“Are you fasting this Ramzan?” asked my friend from Pakistan.
“No,” I said. “I don’t.”
“You aren’t religious?”
“So what do you believe in?”
“Myself. It is a self-centred belief but I feel I should be happy; if I am happy I can make others happy and contribute to their lives. If I can think and feel with my conscience, I have found my religion. I do not follow rituals, yet for those who do it serves a symbolic purpose, nothing more, and nothing less.”
“I think I will use this definition next time,” she said.
“But you had once told me you were religious.”
“I must have said something when I was drunk. I think people like us are needed to make others feel they are following god’s word.”
“If it requires bad people to feel good, then they must not be very good to begin with. Such ‘badness’ is often better than their ‘goodness’.”
“I understand, but explain it further…”
“In their tunnel anything that flutters over their heads is a bat and they duck it out of fear. And they fumble in the darkness till they reach the light. Their ‘goodness’ is something from the outside; it is not inherent. They do not have originality of thought or their own emotional resources to find the light. So, when they come out of the tunnel they have to blink because the light hurts the eyes. They foolishly believe this is a miracle. The real miracle would have been if they had fished out a matchbox, lighter or torch and lit the tunnel. Anyone who manages to do that is ‘bad’, according to them. Because blind believers cannot accept self-sufficiency in others since they do not have it in themselves.”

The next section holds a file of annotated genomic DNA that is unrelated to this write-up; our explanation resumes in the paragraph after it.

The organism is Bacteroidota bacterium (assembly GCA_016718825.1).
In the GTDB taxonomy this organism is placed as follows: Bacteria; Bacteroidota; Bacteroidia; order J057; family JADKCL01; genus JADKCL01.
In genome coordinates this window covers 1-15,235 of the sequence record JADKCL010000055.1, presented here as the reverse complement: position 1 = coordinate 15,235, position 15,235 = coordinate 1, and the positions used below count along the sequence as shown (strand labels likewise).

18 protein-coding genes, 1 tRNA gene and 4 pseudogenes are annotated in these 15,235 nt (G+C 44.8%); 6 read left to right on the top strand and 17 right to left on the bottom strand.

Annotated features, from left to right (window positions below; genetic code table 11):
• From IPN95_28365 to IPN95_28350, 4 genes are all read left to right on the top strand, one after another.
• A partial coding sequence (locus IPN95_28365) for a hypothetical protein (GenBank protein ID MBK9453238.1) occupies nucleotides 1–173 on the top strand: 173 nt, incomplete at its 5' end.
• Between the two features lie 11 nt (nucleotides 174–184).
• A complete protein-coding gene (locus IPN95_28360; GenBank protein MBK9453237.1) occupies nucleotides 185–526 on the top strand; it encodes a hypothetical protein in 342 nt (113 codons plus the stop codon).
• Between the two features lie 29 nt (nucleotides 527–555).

“Are you a Sufi?”
“No, just eternally hungry!”